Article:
Φ said...

Way to reframe!

Okay, so obviously I'm not a fan of "zero tolerance" after watching, say, a kid get suspended under anti-weapon policies for drawing a picture of a firearm, or that future midshipman on his school's skeet shooting team who was suspended for having a shotgun shell in the trunk of his car. But in those cases, we had lots of detail about what happened. In this case, I don't have the same confidence level that we're getting the whole story, either because of agenda-driven reporting (especially from the NYT or because privacy laws prevent the school district from making its case in public.

I don't have any direct knowledge of this, but I wonder the extent to which replacing teacher discretion with "zero tolerance" is itself driven by the need to avoid real or apparent discrimination against minorities.

I will concede this though: I do not understand why the school district found it necessary to deny a gen-pop student the opportunity to attend the alternative school.

The local coverage tells the story without reference to race or the "school-to-jail pipeline" or any of that business.

trumwill said...

But in those cases, we had lots of detail about what happened.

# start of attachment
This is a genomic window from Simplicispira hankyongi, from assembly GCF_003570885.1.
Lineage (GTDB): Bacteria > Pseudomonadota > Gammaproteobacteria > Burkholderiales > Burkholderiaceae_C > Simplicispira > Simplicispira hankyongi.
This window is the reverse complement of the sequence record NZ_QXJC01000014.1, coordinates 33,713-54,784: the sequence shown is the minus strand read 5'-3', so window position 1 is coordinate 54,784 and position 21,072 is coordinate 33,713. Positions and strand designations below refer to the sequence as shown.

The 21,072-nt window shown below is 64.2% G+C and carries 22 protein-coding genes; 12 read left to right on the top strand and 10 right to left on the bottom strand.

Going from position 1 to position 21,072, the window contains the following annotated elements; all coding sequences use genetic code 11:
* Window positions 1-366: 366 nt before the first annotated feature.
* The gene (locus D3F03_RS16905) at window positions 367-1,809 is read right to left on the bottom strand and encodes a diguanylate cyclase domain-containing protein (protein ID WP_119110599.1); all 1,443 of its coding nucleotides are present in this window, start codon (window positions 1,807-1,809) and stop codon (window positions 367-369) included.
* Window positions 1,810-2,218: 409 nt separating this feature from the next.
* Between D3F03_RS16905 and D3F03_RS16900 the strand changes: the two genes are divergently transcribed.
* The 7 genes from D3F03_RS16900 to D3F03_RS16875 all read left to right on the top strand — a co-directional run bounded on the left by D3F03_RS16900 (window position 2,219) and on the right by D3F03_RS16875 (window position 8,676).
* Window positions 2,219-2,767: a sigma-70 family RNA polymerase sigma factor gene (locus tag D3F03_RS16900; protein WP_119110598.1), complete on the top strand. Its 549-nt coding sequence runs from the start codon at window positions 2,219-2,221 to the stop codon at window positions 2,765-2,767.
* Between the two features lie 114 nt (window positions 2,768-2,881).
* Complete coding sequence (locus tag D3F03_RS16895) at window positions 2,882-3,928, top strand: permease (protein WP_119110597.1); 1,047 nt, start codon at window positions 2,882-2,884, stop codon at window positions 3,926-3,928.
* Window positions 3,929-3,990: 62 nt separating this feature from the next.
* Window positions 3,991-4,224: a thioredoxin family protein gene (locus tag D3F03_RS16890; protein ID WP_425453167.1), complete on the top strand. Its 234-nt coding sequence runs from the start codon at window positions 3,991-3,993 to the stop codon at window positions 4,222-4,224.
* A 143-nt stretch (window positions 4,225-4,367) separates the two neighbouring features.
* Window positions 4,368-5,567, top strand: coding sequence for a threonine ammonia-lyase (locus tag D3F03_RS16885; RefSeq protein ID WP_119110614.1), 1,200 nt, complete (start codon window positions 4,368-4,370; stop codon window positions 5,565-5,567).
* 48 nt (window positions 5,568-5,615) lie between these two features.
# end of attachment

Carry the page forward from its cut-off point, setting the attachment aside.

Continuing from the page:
Again, though, Zero Tolerance is impervious to detail. The whos and whys and whats don't matter. Even in cases where a non-ZT regime would boot the kids out of school, you can still disagree with the mechanism (ZT) without disagreeing with the result (expulsion).

I don't have any direct knowledge of this, but I wonder the extent to which replacing teacher discretion with "zero tolerance" is itself driven by the need to avoid real or apparent discrimination against minorities.

I think discrimination is a reason, though racial discrimination is only a small part of it. These policies are particularly popular in conservative, white suburbs where minority enrollment isn't an issue. I think the anti-discrimination angle is often to prevent being unfairly lenient on kids with influential or persuasive parents or kids that are themselves influential or persuasive.

It doesn't really succeed at that, though. What happens instead is that, knowing the stiff punishments, teachers and administrators decide not to report the incident in the first place.